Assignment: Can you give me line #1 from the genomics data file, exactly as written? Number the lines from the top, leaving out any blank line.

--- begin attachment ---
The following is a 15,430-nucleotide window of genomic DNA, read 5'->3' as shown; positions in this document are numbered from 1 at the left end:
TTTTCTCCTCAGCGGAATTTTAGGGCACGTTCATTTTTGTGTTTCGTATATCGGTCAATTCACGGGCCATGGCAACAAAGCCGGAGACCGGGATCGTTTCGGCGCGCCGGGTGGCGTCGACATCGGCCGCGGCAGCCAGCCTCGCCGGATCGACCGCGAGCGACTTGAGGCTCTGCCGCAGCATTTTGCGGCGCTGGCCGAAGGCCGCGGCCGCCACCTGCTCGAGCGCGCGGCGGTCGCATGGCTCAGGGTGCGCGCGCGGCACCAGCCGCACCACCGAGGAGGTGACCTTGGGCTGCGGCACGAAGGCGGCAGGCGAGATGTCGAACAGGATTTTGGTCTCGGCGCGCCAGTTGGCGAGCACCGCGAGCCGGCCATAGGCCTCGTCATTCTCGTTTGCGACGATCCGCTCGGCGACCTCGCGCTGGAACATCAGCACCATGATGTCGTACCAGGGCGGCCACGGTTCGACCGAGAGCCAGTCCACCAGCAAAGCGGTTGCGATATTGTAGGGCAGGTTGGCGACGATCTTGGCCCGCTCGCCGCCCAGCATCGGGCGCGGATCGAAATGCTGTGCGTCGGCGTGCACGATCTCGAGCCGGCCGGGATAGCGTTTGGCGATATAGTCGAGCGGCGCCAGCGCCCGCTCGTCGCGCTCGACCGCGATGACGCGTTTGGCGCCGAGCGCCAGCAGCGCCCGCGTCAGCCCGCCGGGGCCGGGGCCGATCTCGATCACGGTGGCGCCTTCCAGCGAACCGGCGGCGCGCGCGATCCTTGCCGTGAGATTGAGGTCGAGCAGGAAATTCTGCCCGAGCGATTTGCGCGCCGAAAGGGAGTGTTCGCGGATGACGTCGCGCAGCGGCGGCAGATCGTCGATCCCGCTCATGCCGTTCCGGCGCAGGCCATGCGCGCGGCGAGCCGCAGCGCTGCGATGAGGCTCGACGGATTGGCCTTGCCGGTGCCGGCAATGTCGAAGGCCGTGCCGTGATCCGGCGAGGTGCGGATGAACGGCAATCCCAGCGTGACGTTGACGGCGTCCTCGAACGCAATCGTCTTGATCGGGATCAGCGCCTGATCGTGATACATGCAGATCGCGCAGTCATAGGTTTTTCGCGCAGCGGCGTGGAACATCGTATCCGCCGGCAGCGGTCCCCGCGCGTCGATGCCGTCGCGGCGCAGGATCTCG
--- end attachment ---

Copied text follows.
The following is a 15,430-nucleotide window of genomic DNA, read 5'->3' as shown; positions in this document are numbered from 1 at the left end: